Dust and Cobwebs – Part Three

(read Part One here, Part Two here)

I opened the door as far as I could. Things had shifted—making space in the interior chaos of the room, but making it harder to find entry. I stepped carefully over the threshold, looking around what had at one time or another been each of my brothers’ bedrooms, and now held a crossection of all the clutter that had accumulated since.

For three weeks my dad and I had been tackling the long overdue project of clearing away the mess of my late mother’s hoarding, learning to talk to each other in a more meaningful way as we went through it. We had broached topics that were painful, but they were also obvious and in their own way obstructive. As powerful as it is, suffering is not Who We Are, it’s something we experience; it takes up space within us, obscuring the truth with a false sense of relevance and finality. The important elements of our being are there from the start, framing our stories in all their variations. Catharsis was necessary, but it was not the end, it was not knowing one another.

This room—one half of our first major project: sorting and consolidating two rooms so that one held storage and the other could become exercise space—was an archaeological dig. We took a deep breath and excavated my mother’s addiction in layers, brushing off the dust and analyzing their significance.

Most of her recent life was in the form of fabric, as well as mass amounts of batting and yarn. In small doses, I could see the appeal of these things. While there was far too much of it (in the end, all the fabric gathered from throughout the house filled half the room from floor to ceiling), this represented purpose for her, something she could transform from meaningless to useful. With the fabric and batting she had been making quilts, single handedly (literally—she had use of only one hand after a stroke in her mid 30s), which she donated to charity and gave as gifts. The yarn was a bigger mystery—had she found a way to crochet? was it just a hope that she might someday? In a way it all represented hope: that she would live long enough to use it all, and that those years would be spent improving the world to the best of her ability. I boxed them with reverence, stacked her dreams and labeled them to be passed back into the world; a reincarnation of sorts.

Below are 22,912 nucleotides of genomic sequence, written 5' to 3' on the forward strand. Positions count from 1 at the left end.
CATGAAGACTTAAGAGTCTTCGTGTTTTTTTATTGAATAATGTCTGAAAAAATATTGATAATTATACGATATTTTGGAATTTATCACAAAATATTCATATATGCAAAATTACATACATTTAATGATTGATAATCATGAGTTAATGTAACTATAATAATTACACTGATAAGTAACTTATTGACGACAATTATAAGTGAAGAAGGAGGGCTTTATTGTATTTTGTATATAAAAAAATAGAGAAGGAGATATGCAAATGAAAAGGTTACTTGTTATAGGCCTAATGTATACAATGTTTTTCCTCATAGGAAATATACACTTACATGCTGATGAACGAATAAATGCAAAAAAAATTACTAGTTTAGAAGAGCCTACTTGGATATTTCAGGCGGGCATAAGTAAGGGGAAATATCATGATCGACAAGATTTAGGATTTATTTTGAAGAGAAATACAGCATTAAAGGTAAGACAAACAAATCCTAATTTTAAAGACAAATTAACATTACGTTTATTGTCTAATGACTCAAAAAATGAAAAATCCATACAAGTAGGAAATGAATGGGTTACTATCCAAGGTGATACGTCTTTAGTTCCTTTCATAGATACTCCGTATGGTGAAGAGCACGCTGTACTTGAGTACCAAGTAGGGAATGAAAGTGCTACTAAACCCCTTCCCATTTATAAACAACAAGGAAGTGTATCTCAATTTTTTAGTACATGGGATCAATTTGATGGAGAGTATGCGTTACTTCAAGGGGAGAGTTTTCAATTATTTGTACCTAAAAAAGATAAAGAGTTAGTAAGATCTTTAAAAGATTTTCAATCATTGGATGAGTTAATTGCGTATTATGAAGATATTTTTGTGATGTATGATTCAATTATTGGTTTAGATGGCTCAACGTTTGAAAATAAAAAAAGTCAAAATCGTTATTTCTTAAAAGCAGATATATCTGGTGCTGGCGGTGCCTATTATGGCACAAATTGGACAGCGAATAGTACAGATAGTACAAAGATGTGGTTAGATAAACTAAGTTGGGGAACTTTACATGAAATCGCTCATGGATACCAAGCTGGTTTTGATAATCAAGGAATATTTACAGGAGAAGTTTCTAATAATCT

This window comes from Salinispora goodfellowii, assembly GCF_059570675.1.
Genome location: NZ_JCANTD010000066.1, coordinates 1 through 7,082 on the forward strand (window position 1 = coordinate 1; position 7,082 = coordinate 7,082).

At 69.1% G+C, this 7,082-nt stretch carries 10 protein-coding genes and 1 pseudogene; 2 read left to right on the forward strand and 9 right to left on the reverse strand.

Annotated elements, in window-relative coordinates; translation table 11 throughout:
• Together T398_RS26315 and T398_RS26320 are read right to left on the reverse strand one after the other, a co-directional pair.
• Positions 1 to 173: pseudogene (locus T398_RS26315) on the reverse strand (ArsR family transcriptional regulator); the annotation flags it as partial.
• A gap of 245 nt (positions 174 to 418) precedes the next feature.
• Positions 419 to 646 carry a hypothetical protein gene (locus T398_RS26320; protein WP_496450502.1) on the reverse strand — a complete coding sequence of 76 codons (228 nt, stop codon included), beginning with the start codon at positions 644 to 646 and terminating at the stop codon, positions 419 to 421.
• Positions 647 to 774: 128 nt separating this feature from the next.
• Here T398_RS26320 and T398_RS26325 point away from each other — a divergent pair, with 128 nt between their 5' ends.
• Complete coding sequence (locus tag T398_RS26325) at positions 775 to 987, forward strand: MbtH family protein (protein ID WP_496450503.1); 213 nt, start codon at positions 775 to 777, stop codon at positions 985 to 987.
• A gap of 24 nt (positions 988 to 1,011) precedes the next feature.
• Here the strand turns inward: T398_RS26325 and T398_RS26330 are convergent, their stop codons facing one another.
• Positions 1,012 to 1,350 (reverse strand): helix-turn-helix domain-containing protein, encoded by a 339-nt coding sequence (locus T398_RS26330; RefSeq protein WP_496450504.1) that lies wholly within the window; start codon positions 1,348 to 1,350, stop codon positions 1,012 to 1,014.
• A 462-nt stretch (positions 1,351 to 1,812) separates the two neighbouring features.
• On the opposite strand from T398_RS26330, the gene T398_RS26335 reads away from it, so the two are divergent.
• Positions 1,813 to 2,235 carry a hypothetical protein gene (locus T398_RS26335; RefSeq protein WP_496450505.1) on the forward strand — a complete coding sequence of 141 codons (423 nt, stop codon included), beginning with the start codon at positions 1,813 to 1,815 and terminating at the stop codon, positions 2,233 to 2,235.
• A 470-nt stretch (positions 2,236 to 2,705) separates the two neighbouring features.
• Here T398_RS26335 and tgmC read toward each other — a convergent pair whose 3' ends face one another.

Below the fabric we found the earlier miscellany, the random things she had acquired before finding purpose. There were boxes of novelty cookware, old hair curlers, and costume jewelry; things she never would’ve used or worn. I think she must’ve just bought them because they were such a good price. There were bags of old Christmas cards and wedding announcements, leaflets from church services; things she couldn’t throw away without feeling disrespectful. There were things she already had, like old ‘70s camping dishes and emergency survival kits, that she had compulsively bought in quadruplicate, perhaps to reiterate the value she placed on them or to hedge her bets against disasters.

But under those layers we found precious things, small objects that unlocked memories I had no idea were still a part of me. A tiny flannel robe that had been a hand-me-down for every child in the family, its texture so familiar; the “quiet book” made of felt that I had sat with in church, learning to tie shoelaces and work buttons; drawings we had made with our clumsy little fingers; stuffed toys that were already threadbare in the ‘80s… These she had saved because she loved her children.

(click here for the conclusion)

Managing Editor for Synthesis Weekly. Amy likes to make clothes, plant flowers, and chase butterflies.